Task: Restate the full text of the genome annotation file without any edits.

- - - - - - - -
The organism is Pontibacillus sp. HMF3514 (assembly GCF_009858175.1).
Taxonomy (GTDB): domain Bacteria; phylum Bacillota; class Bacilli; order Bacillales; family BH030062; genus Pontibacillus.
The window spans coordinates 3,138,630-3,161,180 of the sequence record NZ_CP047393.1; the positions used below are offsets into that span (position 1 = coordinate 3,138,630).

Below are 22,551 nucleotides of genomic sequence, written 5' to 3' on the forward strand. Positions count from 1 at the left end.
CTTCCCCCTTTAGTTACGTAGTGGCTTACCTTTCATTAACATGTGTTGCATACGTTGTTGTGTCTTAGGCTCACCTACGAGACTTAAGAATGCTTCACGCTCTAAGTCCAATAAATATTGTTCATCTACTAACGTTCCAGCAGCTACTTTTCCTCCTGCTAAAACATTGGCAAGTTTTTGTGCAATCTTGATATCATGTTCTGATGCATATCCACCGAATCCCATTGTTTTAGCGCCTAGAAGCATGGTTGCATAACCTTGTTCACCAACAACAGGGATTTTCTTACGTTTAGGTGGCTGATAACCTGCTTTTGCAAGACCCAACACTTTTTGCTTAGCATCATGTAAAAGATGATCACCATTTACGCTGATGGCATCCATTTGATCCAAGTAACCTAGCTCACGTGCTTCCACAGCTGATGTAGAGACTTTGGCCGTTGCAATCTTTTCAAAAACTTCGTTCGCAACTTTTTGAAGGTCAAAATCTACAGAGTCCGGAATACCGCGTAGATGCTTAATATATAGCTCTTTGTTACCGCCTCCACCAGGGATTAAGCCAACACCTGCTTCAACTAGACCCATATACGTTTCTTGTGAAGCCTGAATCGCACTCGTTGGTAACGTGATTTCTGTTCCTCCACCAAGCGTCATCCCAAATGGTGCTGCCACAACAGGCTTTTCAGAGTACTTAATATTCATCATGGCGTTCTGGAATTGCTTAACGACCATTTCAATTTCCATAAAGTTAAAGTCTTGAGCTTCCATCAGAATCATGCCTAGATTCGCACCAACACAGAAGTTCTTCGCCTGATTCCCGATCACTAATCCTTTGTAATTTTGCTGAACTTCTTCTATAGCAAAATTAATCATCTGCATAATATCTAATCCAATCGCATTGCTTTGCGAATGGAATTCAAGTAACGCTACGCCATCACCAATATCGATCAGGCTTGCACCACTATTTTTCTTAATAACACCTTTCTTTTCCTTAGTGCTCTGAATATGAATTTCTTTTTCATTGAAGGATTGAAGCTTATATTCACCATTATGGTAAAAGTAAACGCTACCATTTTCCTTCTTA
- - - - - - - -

The organism is Pontibacillus sp. HMF3514 (assembly GCF_009858175.1).
Taxonomy (GTDB): domain Bacteria; phylum Bacillota; class Bacilli; order Bacillales; family BH030062; genus Pontibacillus.
The window spans coordinates 3,138,630-3,161,180 of the sequence record NZ_CP047393.1; the positions used below are offsets into that span (position 1 = coordinate 3,138,630).

Below are 22,551 nucleotides of genomic sequence, written 5' to 3' on the forward strand. Positions count from 1 at the left end.
CTTCCCCCTTTAGTTACGTAGTGGCTTACCTTTCATTAACATGTGTTGCATACGTTGTTGTGTCTTAGGCTCACCTACGAGACTTAAGAATGCTTCACGCTCTAAGTCCAATAAATATTGTTCATCTACTAACGTTCCAGCAGCTACTTTTCCTCCTGCTAAAACATTGGCAAGTTTTTGTGCAATCTTGATATCATGTTCTGATGCATATCCACCGAATCCCATTGTTTTAGCGCCTAGAAGCATGGTTGCATAACCTTGTTCACCAACAACAGGGATTTTCTTACGTTTAGGTGGCTGATAACCTGCTTTTGCAAGACCCAACACTTTTTGCTTAGCATCATGTAAAAGATGATCACCATTTACGCTGATGGCATCCATTTGATCCAAGTAACCTAGCTCACGTGCTTCCACAGCTGATGTAGAGACTTTGGCCGTTGCAATCTTTTCAAAAACTTCGTTCGCAACTTTTTGAAGGTCAAAATCTACAGAGTCCGGAATACCGCGTAGATGCTTAATATATAGCTCTTTGTTACCGCCTCCACCAGGGATTAAGCCAACACCTGCTTCAACTAGACCCATATACGTTTCTTGTGAAGCCTGAATCGCACTCGTTGGTAACGTGATTTCTGTTCCTCCACCAAGCGTCATCCCAAATGGTGCTGCCACAACAGGCTTTTCAGAGTACTTAATATTCATCATGGCGTTCTGGAATTGCTTAACGACCATTTCAATTTCCATAAAGTTAAAGTCTTGAGCTTCCATCAGAATCATGCCTAGATTCGCACCAACACAGAAGTTCTTCGCCTGATTCCCGATCACTAATCCTTTGTAATTTTGCTGAACTTCTTCTATAGCAAAATTAATCATCTGCATAATATCTAATCCAATCGCATTGCTTTGCGAATGGAATTCAAGTAACGCTACGCCATCACCAATATCGATCAGGCTTGCACCACTATTTTTCTTAATAACACCTTTCTTTTCCTTAGTGCTCTGAATATGAATTTCTTTTTCATTGAAGGATTGAAGCTTATATTCACCATTATGGTAAAAGTAAACGCTACCATTTTCCTTCTTA